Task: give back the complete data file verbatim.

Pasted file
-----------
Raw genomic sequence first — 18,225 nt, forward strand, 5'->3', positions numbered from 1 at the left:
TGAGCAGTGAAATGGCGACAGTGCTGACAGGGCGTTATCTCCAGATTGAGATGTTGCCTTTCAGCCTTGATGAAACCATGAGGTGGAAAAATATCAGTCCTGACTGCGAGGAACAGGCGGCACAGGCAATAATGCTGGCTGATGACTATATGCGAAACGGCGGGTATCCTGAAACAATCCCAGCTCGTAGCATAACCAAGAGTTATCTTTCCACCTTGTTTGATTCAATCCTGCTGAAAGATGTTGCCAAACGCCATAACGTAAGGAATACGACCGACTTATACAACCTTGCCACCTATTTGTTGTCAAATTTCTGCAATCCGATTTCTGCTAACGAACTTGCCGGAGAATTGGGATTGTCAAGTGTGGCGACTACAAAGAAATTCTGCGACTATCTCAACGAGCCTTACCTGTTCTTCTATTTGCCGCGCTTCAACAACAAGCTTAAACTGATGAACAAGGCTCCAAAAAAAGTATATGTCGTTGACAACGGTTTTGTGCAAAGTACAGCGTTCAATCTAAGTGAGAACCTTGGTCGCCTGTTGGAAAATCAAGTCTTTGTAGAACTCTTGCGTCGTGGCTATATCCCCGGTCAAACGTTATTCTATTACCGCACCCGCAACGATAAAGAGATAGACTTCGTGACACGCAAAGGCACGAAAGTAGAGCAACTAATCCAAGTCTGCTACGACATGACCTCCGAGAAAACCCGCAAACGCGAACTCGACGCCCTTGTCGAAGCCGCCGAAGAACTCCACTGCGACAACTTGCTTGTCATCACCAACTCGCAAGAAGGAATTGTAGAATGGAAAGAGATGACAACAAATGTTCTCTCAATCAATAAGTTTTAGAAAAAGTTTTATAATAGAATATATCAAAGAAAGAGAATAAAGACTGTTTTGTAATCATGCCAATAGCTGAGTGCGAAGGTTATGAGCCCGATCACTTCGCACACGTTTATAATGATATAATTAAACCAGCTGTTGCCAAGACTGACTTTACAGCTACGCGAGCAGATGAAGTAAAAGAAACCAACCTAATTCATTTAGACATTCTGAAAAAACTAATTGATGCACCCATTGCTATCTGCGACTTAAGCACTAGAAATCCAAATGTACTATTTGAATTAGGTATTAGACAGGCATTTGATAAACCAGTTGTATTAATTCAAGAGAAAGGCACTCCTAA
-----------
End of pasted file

Raw genomic sequence first — 18,225 nt, forward strand, 5'->3', positions numbered from 1 at the left:
TGAGCAGTGAAATGGCGACAGTGCTGACAGGGCGTTATCTCCAGATTGAGATGTTGCCTTTCAGCCTTGATGAAACCATGAGGTGGAAAAATATCAGTCCTGACTGCGAGGAACAGGCGGCACAGGCAATAATGCTGGCTGATGACTATATGCGAAACGGCGGGTATCCTGAAACAATCCCAGCTCGTAGCATAACCAAGAGTTATCTTTCCACCTTGTTTGATTCAATCCTGCTGAAAGATGTTGCCAAACGCCATAACGTAAGGAATACGACCGACTTATACAACCTTGCCACCTATTTGTTGTCAAATTTCTGCAATCCGATTTCTGCTAACGAACTTGCCGGAGAATTGGGATTGTCAAGTGTGGCGACTACAAAGAAATTCTGCGACTATCTCAACGAGCCTTACCTGTTCTTCTATTTGCCGCGCTTCAACAACAAGCTTAAACTGATGAACAAGGCTCCAAAAAAAGTATATGTCGTTGACAACGGTTTTGTGCAAAGTACAGCGTTCAATCTAAGTGAGAACCTTGGTCGCCTGTTGGAAAATCAAGTCTTTGTAGAACTCTTGCGTCGTGGCTATATCCCCGGTCAAACGTTATTCTATTACCGCACCCGCAACGATAAAGAGATAGACTTCGTGACACGCAAAGGCACGAAAGTAGAGCAACTAATCCAAGTCTGCTACGACATGACCTCCGAGAAAACCCGCAAACGCGAACTCGACGCCCTTGTCGAAGCCGCCGAAGAACTCCACTGCGACAACTTGCTTGTCATCACCAACTCGCAAGAAGGAATTGTAGAATGGAAAGAGATGACAACAAATGTTCTCTCAATCAATAAGTTTTAGAAAAAGTTTTATAATAGAATATATCAAAGAAAGAGAATAAAGACTGTTTTGTAATCATGCCAATAGCTGAGTGCGAAGGTTATGAGCCCGATCACTTCGCACACGTTTATAATGATATAATTAAACCAGCTGTTGCCAAGACTGACTTTACAGCTACGCGAGCAGATGAAGTAAAAGAAACCAACCTAATTCATTTAGACATTCTGAAAAAACTAATTGATGCACCCATTGCTATCTGCGACTTAAGCACTAGAAATCCAAATGTACTATTTGAATTAGGTATTAGACAGGCATTTGATAAACCAGTTGTATTAATTCAAGAGAAAGGCACTCCTAA